The Swinburne University of Technology has teamed up with home care provider Silverchain in the hope of improving the mental well-being of older adults who are receiving home-based aged care.
With an increasing number of Australians receiving aged care services in their homes, combined with the insufficient availability of suitable mental health therapies, the two organisations have created a digital program called e-EMBED which is designed to help older adults who are feeling depressed while living at home.
The program will use digital technology to provide effective psychological strategies to clients receiving home care.
With digital delivery, older adults can use the program on their own and access a range of resources to improve their wellbeing.
Swinburne clinical geropsychologist Professor Sunil Bhar says the latest project builds on the partnership’s previous work that found older people were keen to employ digital technologies to enhance their overall health and wellness.
“The next step is to develop and pilot the digital psychological intervention for depression and evaluate its use in the home context,” Bhar said.
“The design of the final product needs to be carefully planned together with people with depressive symptoms based on their preferences, level of digital literacy, and comfort using technology to improve their health and wellbeing.”
Co-designing digital interventions to reduce symptoms of depression in older Australians receiving home-based aged care is the goal of new research in partnership with Silverchain and Swinburne University of Technology.
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— Silverchain (@SilverChainAUS) April 4, 2023
Silverchain Director of Research Discovery, Professor Tanya Davison said the project marks the first digitally-facilitated mental health intervention designed explicitly for the home-based elderly care environment.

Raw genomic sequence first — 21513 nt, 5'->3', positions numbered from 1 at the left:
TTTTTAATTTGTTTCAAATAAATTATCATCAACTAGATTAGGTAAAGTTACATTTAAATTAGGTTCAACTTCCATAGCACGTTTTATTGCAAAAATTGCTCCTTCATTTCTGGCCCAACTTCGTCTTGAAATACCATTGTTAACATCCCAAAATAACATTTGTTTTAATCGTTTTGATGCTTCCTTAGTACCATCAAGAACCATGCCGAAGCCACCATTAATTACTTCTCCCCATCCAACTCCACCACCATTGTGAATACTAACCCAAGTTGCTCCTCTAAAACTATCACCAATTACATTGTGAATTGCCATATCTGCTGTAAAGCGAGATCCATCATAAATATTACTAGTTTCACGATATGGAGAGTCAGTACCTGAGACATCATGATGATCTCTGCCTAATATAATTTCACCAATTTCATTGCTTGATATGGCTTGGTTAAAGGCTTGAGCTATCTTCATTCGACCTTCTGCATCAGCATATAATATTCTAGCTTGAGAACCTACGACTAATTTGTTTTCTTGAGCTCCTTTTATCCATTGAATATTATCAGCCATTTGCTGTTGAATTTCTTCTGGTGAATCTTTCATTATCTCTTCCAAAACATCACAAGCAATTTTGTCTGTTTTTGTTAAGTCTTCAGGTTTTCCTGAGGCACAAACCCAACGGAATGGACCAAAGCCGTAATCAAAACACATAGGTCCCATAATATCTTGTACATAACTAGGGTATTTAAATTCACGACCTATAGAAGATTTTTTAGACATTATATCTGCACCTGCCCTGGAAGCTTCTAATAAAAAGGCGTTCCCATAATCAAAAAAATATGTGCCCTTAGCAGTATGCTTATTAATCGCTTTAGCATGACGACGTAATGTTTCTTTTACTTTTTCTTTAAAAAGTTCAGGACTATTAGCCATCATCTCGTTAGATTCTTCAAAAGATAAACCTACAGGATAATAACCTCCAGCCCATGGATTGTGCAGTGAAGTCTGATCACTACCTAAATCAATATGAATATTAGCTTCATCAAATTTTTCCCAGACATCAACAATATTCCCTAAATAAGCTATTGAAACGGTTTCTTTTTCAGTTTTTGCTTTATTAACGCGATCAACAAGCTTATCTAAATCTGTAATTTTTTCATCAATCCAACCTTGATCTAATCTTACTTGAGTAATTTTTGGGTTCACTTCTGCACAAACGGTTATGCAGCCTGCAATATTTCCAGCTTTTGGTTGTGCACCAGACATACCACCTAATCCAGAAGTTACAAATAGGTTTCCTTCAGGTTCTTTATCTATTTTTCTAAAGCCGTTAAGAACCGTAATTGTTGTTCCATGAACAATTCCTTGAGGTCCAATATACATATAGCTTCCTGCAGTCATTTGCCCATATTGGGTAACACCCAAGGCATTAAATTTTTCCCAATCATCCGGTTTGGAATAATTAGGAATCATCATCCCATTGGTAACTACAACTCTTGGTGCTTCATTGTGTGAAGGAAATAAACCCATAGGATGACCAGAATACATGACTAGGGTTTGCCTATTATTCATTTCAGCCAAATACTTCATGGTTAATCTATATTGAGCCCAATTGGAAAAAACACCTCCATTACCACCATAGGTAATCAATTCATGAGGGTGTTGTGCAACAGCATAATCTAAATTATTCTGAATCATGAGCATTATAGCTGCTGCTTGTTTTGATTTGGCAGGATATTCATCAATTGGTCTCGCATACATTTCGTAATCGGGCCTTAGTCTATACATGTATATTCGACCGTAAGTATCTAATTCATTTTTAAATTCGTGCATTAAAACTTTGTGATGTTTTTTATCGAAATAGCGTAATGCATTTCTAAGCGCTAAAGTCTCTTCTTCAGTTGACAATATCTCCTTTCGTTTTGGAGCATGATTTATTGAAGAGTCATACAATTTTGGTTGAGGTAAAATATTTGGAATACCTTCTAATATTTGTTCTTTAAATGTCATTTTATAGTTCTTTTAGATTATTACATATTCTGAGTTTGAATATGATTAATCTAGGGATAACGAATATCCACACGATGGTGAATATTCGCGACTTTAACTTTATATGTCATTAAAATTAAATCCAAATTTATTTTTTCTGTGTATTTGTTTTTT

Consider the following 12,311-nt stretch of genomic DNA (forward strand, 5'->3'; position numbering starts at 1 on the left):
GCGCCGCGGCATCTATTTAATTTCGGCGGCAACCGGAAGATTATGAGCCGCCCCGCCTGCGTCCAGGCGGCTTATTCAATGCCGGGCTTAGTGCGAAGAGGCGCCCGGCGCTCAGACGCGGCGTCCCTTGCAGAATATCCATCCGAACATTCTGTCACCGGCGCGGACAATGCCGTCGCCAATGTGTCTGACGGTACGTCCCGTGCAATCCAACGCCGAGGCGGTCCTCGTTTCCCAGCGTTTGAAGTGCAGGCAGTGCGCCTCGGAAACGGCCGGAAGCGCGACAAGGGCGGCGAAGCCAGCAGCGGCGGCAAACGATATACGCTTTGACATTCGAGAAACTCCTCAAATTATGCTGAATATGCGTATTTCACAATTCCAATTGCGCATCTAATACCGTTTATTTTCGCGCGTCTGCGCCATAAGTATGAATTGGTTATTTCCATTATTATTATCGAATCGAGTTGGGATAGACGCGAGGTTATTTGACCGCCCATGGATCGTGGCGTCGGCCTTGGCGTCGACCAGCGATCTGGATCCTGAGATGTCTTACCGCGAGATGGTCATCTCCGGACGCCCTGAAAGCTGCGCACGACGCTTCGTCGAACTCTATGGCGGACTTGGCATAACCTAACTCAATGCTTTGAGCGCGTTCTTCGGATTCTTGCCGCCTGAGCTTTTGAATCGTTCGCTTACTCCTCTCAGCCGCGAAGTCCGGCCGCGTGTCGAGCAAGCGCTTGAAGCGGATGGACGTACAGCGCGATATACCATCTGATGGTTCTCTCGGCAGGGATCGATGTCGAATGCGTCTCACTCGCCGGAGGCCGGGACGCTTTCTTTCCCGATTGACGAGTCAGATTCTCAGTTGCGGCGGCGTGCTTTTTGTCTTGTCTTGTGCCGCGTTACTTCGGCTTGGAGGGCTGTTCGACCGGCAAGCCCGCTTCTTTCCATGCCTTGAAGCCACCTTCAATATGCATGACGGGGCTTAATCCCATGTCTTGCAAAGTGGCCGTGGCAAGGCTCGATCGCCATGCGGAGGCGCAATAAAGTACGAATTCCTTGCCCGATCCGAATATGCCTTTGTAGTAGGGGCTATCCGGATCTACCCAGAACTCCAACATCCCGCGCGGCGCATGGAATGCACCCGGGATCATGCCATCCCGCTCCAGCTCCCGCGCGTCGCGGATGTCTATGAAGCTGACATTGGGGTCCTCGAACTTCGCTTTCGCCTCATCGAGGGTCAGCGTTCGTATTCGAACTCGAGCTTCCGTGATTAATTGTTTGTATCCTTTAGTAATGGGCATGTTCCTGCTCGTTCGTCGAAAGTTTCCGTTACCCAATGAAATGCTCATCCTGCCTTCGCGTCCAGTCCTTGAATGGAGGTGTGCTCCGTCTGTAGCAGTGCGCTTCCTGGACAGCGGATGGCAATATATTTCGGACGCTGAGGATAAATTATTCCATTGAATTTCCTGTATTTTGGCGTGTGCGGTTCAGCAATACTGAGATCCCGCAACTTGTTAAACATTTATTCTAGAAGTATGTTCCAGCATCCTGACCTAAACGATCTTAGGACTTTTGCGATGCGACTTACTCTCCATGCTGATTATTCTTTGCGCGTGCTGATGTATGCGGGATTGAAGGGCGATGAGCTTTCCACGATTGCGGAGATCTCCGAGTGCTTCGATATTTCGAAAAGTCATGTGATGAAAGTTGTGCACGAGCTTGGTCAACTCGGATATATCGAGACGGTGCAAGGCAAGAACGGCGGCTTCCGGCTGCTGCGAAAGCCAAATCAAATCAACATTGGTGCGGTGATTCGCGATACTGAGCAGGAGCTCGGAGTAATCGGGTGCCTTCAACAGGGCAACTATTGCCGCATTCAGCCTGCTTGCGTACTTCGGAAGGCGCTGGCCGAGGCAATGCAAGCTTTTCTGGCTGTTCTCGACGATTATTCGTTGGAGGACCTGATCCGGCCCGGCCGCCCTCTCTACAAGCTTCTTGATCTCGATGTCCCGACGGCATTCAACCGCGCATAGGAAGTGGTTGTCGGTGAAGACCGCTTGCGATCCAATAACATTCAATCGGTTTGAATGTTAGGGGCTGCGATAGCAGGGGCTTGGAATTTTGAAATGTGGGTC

“This program will enable older Australians to access evidence-based treatments and communicate effectively with a mental health clinician in the comfort of their own homes,” Davidson said.
“Our team will develop new tools to tailor digitally enabled approaches to meet the needs and preferences of individual older people.
“This project demonstrates our commitment to be leaders in home care internationally, provide an evidence base for effective care, and to improve the care we offer to more than 115,000 clients each year.”
While the Swinburne and Silverchain work to improve the mental health of older adults, researchers at the University of Waterloo have developed a system that utilises Artificial Intelligence (AI) to non-invasively monitor older adults in their homes, enabling the early detection of potential health issues.
This system tracks an individual’s daily activities in real time, collects critical information without the use of wearable devices, and promptly notifies medical professionals when intervention is required.
It operates by transmitting low-power waveforms through a space, such as a room in a long-term care facility or a private residence, using a wireless transmitter. The receiver captures and processes the reflected waves, which are then analysed by an AI engine for monitoring and detection purposes.
This system utilises low-power radar technology and can be easily installed on a wall or ceiling.
“After more than five years of working on this technology, we’ve demonstrated that very low-power, millimetre-wave radio systems enabled by machine learning and artificial intelligence can be reliably used in homes, hospitals and long-term care facilities,” Dr. George Shaker, an adjunct associate professor of electrical and computer engineering said.
“An added bonus is that the system can alert healthcare workers to sudden falls, without the need for privacy-intrusive devices such as cameras.”
Shaker and his colleagues’ research is particularly important as healthcare systems struggle to cope with the increasing demands of a growing elderly population.
The new system has already been rolled out in a number of long-term care homes.
“Using our wireless technology in homes and long-term care homes can effectively monitor various activities such as sleeping, watching TV, eating and the frequency of bathroom use,” Shaker said.
“Currently, the system can alert care workers to a general decline in mobility, increased likelihood of falls, possibility of a urinary tract infection, and the onset of several other medical conditions.”